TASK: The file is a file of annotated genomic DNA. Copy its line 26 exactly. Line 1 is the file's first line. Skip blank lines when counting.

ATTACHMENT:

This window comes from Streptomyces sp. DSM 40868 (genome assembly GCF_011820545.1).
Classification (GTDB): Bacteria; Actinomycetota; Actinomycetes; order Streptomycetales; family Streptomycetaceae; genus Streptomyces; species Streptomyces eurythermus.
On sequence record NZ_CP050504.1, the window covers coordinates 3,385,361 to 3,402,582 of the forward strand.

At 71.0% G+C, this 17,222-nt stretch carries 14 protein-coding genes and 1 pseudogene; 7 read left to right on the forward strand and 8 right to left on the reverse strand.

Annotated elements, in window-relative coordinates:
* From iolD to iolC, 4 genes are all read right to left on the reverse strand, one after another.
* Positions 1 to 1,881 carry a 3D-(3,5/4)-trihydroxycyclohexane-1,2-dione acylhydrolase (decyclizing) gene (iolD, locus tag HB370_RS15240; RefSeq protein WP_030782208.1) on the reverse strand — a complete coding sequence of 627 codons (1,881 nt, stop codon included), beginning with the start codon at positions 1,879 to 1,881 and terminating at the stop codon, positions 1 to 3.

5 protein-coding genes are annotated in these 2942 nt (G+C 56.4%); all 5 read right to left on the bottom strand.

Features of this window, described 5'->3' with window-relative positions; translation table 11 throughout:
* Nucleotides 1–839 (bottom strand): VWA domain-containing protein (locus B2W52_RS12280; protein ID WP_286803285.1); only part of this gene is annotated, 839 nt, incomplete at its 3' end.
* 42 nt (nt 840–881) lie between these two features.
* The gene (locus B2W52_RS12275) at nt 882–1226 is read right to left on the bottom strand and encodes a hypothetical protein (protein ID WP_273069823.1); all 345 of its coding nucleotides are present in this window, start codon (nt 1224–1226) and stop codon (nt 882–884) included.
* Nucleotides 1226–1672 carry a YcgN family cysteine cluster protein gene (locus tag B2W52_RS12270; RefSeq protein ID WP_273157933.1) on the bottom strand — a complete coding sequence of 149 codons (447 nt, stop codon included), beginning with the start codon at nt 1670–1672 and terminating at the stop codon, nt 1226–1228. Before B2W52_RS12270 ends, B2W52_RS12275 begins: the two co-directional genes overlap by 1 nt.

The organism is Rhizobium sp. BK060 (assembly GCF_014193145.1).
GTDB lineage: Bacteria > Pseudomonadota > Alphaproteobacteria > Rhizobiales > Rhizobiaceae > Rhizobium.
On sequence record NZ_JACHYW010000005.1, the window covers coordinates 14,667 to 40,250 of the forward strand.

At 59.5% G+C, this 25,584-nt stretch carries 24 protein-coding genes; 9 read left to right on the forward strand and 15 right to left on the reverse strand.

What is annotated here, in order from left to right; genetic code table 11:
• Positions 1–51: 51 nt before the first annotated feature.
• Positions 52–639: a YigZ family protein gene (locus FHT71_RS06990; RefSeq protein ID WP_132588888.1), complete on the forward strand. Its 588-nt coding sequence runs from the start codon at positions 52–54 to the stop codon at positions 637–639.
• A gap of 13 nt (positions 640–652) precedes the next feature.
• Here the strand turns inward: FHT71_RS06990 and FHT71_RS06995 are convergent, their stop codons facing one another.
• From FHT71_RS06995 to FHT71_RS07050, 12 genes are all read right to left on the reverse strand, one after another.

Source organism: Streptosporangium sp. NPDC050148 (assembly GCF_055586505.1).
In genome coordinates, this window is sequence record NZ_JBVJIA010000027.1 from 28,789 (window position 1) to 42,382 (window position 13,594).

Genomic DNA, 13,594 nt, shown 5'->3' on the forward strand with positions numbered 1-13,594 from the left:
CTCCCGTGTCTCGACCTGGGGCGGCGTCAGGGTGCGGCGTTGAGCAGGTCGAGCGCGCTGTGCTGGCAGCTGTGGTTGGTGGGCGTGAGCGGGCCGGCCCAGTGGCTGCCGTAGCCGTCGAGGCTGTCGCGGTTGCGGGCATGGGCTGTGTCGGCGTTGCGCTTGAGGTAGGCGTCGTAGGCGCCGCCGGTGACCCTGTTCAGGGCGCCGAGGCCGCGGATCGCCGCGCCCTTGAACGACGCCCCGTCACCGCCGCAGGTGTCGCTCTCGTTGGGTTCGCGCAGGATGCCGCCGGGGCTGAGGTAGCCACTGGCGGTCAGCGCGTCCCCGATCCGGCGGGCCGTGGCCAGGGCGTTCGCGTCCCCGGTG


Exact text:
Genomic DNA, 13,594 nt, shown 5'->3' on the forward strand with positions numbered 1-13,594 from the left: